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David Strickland resigns as head of NHTSA

Under Strickland, the safety agency fined automakers millions for being slow to report defects. He also pushed to develop guidelines for self-driving cars.

The Trucker News Services

12/13/2013

WASHINGTON — America's top auto safety regulator is stepping down.

David Strickland, who ran the National Highway Traffic Safety Administration for the past three years, announced his departure on Thursday.

He becomes the second high-ranking official within the Department of Transportation to this week reveal plans to leave the DOT.

Transportation Secretary Anthony Foxx also accepted the resignation of his chief deputy, John Porcari, on Wednesday. Porcari is a former Maryland transportation secretary who spent more than four years in the federal role.

Transportation Department spokesman Nathan Naylor says Deputy Administrator David Friedman will become acting administrator of NHTSA.

No departure date for Strickland was announced.

Friedman was appointed in May. Before joining the agency he worked for a dozen years as a fuel economy expert for the Union of Concerned Scientists.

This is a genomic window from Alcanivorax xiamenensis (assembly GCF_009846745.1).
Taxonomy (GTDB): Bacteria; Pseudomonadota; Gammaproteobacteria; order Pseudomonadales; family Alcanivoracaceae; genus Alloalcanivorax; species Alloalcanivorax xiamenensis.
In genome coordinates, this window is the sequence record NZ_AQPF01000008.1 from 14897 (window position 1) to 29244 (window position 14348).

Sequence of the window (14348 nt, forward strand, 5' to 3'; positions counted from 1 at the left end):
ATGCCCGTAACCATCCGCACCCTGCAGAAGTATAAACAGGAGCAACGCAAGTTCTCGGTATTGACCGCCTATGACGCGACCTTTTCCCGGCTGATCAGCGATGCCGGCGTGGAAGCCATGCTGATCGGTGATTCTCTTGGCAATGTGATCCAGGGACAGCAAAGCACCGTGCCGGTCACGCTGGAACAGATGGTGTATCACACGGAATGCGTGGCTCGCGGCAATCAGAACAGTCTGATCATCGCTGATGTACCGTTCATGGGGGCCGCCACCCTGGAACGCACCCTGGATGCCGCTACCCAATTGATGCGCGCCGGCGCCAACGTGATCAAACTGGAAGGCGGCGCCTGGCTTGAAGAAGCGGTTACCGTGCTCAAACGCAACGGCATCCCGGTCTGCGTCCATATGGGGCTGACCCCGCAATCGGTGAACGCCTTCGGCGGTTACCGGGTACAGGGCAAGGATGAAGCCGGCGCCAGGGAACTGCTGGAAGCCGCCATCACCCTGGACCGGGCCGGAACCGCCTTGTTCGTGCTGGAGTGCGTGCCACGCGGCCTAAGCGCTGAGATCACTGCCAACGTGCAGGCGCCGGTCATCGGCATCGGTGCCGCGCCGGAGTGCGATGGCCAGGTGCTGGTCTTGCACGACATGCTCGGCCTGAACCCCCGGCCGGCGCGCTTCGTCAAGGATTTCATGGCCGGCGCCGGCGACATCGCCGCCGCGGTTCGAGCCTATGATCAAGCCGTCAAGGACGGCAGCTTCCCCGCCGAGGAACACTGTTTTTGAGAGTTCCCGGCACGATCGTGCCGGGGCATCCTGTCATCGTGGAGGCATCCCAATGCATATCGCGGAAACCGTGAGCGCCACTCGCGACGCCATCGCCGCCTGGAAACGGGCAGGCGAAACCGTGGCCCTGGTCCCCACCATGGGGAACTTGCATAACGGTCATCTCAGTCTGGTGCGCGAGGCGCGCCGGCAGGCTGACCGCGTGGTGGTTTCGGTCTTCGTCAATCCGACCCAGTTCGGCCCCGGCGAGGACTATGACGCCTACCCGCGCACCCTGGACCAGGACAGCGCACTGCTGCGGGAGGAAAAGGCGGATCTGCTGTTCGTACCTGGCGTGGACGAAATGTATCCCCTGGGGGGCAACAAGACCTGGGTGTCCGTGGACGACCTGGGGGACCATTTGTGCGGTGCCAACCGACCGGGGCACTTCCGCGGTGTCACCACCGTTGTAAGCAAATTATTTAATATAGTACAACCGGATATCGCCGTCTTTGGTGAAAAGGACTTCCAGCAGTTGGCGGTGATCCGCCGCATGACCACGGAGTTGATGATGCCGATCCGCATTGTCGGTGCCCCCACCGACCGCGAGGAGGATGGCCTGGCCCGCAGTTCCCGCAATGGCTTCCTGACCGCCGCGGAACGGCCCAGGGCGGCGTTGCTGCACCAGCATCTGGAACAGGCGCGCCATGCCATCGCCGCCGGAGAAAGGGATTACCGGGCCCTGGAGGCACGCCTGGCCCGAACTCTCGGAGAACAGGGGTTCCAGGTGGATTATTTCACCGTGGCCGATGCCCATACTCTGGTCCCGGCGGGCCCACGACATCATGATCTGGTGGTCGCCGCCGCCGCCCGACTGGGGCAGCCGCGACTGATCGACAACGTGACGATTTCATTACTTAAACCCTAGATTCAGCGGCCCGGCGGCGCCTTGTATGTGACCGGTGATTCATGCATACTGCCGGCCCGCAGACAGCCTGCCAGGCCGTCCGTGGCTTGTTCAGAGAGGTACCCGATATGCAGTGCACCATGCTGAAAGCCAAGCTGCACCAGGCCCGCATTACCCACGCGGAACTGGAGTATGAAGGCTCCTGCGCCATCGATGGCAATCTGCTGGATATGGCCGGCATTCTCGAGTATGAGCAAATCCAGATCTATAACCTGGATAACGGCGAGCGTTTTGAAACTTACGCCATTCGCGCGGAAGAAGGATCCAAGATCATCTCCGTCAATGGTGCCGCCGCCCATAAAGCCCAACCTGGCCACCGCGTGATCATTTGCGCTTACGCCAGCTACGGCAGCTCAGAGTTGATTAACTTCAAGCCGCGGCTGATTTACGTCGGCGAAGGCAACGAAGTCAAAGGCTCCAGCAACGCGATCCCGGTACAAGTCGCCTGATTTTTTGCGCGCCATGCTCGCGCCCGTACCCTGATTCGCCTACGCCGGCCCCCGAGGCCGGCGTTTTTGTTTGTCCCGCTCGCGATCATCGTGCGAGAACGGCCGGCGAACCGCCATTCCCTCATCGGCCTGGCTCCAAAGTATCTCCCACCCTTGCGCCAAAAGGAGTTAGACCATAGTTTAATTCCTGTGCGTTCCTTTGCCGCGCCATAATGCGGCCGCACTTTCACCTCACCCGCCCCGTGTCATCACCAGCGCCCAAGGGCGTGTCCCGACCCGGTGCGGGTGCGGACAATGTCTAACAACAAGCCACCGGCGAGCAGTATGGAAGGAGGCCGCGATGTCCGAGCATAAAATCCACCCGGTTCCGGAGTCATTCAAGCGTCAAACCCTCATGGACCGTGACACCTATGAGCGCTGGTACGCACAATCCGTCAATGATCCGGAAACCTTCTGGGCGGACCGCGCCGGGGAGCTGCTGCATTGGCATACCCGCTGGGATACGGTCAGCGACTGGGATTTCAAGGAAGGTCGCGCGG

Under Strickland, the safety agency fined automakers millions for being slow to report defects. He also pushed to develop guidelines for self-driving cars.

The agency monitors auto safety complaints and investigates safety problems and also deals with government fuel economy requirements.

Strickland has headed the agency for four years and was a key player in former transportation secretary Ray LaHood’s safety-first initiatives against distracted driving and drunken driving and promoting roadway safety.

Finding someone whose credentials rival Strickland’s will be a challenge, The Washington Post reported in its story about Strickland’s resignation, noting that Strickland is a Harvard-educated lawyer who came to the job after eight years as counsel to the Senate committee that oversaw NHTSA.

“David Strickland has an impressive list of accomplishments during his time at NHTSA,” said Karl Brauer, senior director at Kelley Blue Book, a vehicle valuation company headquartered in Irvine, Calif. “He’s clearly a passionate safety advocate [who] brought that passion to the role. While several unresolved issues remain on David Strickland’s docket, including the Tesla investigation, he would likely never find a moment where all open cases are resolved. The agency has survived changes in leadership before, and it should survive this one without letting anything fall between the cracks.”

For the story posted Thursday in The Trucker about Porcari, click here.

The Trucker staff can be reached to comment on this article at editor@thetrucker.com.

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